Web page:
But Danowski quit the football team after his junior year after he wasn't named the starter, a decision he still considers "one of my biggest regrets of my life." And it's a major reason why McFadyen wanted to try out for football.

"You get to a certain point in your life, and you observe a lot and you see a lot," Danowski said. "As an educator or as a parent, you want to say to your children or your students, 'Go out and experience as much as life has to offer.' And what a great experience this is for him. And again, have no regrets. Don't look back."

McFadyen's doing just that, and others are noticing.

"I don't think a lot of people gave him credit," said lacrosse defenseman Jay Jennison, McFadyen's teammate for five years. "They weren't really sure what to expect, and people are kind of impressed with the work he's put in. He's a physical talent, and [they're impressed with] how well he's catching up on the game."

But it would be impossible to be completely at ease just two months into playing a new sport. McFadyen said he constantly second-guesses himself playing football, a stark contrast to the comfort he feels playing lacrosse.

That familiarity will pay off in the spring, however, when McFadyen has to readjust to playing his natural sport after missing fall workouts.

"He's probably going to be in better shape being over there right now in the season instead of being here for the offseason," attackman Chris Loftus said. "It'll actually prepare him better. Maybe his stick skills will be a little rusty, but he'll pick those up right away."

After all, as Danowski noted, that's how it used to be. Two-sport athletes used to be commonplace. Now, they're rare-and McFadyen may be one of a kind.

Consider the circumstances. Not only does he not have football experience, but McFadyen was suspended from the University in March 2006 for a graphic e-mail he wrote to the Blue Devils after the off-campus party cited in the lacrosse case. McFadyen was reinstated in June after Duke found he did not break any school policies, but his reinstatement did little to mollify the rampant criticism he faced.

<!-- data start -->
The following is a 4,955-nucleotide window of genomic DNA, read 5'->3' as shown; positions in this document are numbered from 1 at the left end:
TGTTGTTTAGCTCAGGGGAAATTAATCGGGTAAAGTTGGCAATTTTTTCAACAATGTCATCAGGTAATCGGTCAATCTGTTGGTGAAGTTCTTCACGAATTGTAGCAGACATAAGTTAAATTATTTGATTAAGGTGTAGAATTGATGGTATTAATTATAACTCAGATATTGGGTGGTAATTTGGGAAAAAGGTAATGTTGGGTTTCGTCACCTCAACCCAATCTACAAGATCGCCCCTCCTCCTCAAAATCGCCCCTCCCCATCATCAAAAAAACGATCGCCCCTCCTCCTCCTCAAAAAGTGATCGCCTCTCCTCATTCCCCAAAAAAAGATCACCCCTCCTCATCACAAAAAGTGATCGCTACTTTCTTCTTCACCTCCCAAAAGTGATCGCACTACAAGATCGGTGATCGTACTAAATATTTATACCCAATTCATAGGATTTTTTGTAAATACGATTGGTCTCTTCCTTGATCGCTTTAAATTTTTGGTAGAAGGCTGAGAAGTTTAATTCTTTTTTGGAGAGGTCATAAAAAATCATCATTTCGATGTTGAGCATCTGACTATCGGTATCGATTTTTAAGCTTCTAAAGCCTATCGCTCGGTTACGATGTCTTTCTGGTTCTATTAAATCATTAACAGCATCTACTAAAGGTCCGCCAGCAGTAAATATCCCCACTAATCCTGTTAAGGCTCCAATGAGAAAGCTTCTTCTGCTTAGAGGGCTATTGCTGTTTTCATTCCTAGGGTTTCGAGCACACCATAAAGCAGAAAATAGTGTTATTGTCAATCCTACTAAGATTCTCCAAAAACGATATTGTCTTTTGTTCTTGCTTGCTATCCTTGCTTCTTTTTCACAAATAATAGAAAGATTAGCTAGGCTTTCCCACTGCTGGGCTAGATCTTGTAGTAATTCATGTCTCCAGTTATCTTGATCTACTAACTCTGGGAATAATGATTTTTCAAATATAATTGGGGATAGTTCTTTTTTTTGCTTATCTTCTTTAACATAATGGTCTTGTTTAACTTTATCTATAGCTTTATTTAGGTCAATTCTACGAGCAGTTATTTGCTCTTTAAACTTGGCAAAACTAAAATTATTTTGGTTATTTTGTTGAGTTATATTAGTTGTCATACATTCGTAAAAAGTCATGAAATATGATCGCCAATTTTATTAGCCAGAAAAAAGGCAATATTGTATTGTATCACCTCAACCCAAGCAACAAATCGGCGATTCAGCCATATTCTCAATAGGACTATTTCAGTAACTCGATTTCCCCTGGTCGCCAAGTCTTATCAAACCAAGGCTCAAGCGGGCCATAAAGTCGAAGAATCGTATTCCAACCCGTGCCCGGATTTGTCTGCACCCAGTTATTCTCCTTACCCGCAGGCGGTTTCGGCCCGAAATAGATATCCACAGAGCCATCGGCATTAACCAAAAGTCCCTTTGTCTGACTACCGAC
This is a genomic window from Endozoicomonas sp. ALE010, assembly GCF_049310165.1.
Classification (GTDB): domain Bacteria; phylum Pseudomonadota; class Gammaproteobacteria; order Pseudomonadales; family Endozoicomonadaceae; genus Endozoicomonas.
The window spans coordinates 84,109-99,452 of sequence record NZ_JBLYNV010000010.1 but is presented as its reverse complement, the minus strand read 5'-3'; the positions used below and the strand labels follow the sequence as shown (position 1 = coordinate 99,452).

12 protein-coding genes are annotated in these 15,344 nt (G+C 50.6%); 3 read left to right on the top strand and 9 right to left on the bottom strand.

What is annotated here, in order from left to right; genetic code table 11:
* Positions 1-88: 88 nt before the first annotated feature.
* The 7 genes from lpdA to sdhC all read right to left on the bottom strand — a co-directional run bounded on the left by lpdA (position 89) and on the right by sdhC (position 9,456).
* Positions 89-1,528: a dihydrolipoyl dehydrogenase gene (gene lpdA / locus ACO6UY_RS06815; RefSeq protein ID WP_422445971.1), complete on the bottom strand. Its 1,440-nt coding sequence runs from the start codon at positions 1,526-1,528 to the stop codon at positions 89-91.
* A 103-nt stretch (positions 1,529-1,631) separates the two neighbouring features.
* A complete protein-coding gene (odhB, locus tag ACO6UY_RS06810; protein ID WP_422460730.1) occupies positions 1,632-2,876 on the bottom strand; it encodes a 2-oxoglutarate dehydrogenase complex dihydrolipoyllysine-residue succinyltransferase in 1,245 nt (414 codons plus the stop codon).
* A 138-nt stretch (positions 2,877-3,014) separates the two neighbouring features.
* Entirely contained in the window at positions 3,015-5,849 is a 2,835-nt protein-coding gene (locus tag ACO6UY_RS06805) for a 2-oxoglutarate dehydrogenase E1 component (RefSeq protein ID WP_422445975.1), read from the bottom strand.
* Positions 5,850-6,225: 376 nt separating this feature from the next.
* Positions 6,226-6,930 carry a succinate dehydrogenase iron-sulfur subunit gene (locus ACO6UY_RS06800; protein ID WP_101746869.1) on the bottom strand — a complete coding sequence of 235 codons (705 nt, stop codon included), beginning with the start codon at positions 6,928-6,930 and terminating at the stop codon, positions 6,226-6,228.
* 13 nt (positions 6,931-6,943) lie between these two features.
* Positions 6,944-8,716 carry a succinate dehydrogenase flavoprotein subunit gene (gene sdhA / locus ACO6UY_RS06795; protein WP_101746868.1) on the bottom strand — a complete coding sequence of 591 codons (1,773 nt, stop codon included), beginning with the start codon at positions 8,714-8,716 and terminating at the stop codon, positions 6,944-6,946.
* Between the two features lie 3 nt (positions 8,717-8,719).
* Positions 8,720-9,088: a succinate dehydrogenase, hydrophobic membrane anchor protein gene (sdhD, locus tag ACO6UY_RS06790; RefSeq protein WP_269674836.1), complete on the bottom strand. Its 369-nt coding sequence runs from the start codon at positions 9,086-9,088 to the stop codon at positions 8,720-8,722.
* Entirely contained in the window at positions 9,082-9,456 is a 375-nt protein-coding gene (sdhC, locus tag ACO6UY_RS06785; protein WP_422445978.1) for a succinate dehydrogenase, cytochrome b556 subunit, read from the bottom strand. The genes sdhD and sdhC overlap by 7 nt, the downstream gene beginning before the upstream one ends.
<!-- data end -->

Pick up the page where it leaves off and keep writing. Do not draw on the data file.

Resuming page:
"He was vilified here a couple of years ago," Danowski said. "He loves Duke. He gets it. He could've left here and packed his bags in May with his 3.4 GPA and left, and [instead he] decides he's going to go to graduate school, he's going to represent the University in two sports and he is going to leave a legacy here of excellence."

Given Duke's football progress this year, McFadyen seems well on his way. And nine-or, Duke hopes, 10-games from now, McFadyen will return to cementing the other aspect of his legacy, working to secure the school's first national championship in lacrosse.

"What Ryan is doing is an absolutely amazing story. It might be one of the greatest stories that I've ever witnessed as a coach," Danowski said. "This really sounds sappy, but he represents what this place is about. Kids here walk around and they're excellent in all sorts of areas that they don't even know what they're excellent in, and they will be if they give it a shot. And I think he's a testament to that."